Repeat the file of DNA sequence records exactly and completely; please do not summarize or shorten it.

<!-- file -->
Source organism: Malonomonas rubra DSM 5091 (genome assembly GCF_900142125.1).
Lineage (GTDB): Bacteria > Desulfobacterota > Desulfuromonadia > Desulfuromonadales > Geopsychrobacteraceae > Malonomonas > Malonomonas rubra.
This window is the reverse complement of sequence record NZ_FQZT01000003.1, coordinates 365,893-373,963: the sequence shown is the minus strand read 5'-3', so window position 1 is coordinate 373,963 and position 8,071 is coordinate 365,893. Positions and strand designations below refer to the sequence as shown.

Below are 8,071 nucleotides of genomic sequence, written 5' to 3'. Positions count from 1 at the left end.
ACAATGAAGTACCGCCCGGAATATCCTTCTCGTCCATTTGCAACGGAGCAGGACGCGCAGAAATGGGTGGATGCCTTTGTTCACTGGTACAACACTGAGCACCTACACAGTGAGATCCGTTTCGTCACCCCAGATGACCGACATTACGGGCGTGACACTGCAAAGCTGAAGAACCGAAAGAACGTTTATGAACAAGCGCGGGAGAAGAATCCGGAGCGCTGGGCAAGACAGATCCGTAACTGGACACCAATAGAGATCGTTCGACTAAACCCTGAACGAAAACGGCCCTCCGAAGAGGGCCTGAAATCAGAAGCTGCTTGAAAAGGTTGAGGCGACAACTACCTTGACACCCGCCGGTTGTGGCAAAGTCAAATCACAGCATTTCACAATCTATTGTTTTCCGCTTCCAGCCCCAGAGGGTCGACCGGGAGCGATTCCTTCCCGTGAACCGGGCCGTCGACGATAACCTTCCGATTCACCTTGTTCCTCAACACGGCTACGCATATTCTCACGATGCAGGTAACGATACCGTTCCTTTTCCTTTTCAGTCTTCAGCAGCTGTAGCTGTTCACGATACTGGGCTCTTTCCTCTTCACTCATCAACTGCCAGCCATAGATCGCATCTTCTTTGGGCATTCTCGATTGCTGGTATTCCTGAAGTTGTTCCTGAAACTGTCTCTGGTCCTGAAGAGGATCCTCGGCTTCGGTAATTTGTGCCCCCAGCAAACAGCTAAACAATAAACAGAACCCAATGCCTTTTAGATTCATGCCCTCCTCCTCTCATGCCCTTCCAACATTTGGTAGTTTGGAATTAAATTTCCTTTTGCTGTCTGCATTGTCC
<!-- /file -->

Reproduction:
Source organism: Malonomonas rubra DSM 5091 (genome assembly GCF_900142125.1).
Lineage (GTDB): Bacteria > Desulfobacterota > Desulfuromonadia > Desulfuromonadales > Geopsychrobacteraceae > Malonomonas > Malonomonas rubra.
This window is the reverse complement of sequence record NZ_FQZT01000003.1, coordinates 365,893-373,963: the sequence shown is the minus strand read 5'-3', so window position 1 is coordinate 373,963 and position 8,071 is coordinate 365,893. Positions and strand designations below refer to the sequence as shown.

Below are 8,071 nucleotides of genomic sequence, written 5' to 3'. Positions count from 1 at the left end.
ACAATGAAGTACCGCCCGGAATATCCTTCTCGTCCATTTGCAACGGAGCAGGACGCGCAGAAATGGGTGGATGCCTTTGTTCACTGGTACAACACTGAGCACCTACACAGTGAGATCCGTTTCGTCACCCCAGATGACCGACATTACGGGCGTGACACTGCAAAGCTGAAGAACCGAAAGAACGTTTATGAACAAGCGCGGGAGAAGAATCCGGAGCGCTGGGCAAGACAGATCCGTAACTGGACACCAATAGAGATCGTTCGACTAAACCCTGAACGAAAACGGCCCTCCGAAGAGGGCCTGAAATCAGAAGCTGCTTGAAAAGGTTGAGGCGACAACTACCTTGACACCCGCCGGTTGTGGCAAAGTCAAATCACAGCATTTCACAATCTATTGTTTTCCGCTTCCAGCCCCAGAGGGTCGACCGGGAGCGATTCCTTCCCGTGAACCGGGCCGTCGACGATAACCTTCCGATTCACCTTGTTCCTCAACACGGCTACGCATATTCTCACGATGCAGGTAACGATACCGTTCCTTTTCCTTTTCAGTCTTCAGCAGCTGTAGCTGTTCACGATACTGGGCTCTTTCCTCTTCACTCATCAACTGCCAGCCATAGATCGCATCTTCTTTGGGCATTCTCGATTGCTGGTATTCCTGAAGTTGTTCCTGAAACTGTCTCTGGTCCTGAAGAGGATCCTCGGCTTCGGTAATTTGTGCCCCCAGCAAACAGCTAAACAATAAACAGAACCCAATGCCTTTTAGATTCATGCCCTCCTCCTCTCATGCCCTTCCAACATTTGGTAGTTTGGAATTAAATTTCCTTTTGCTGTCTGCATTGTCC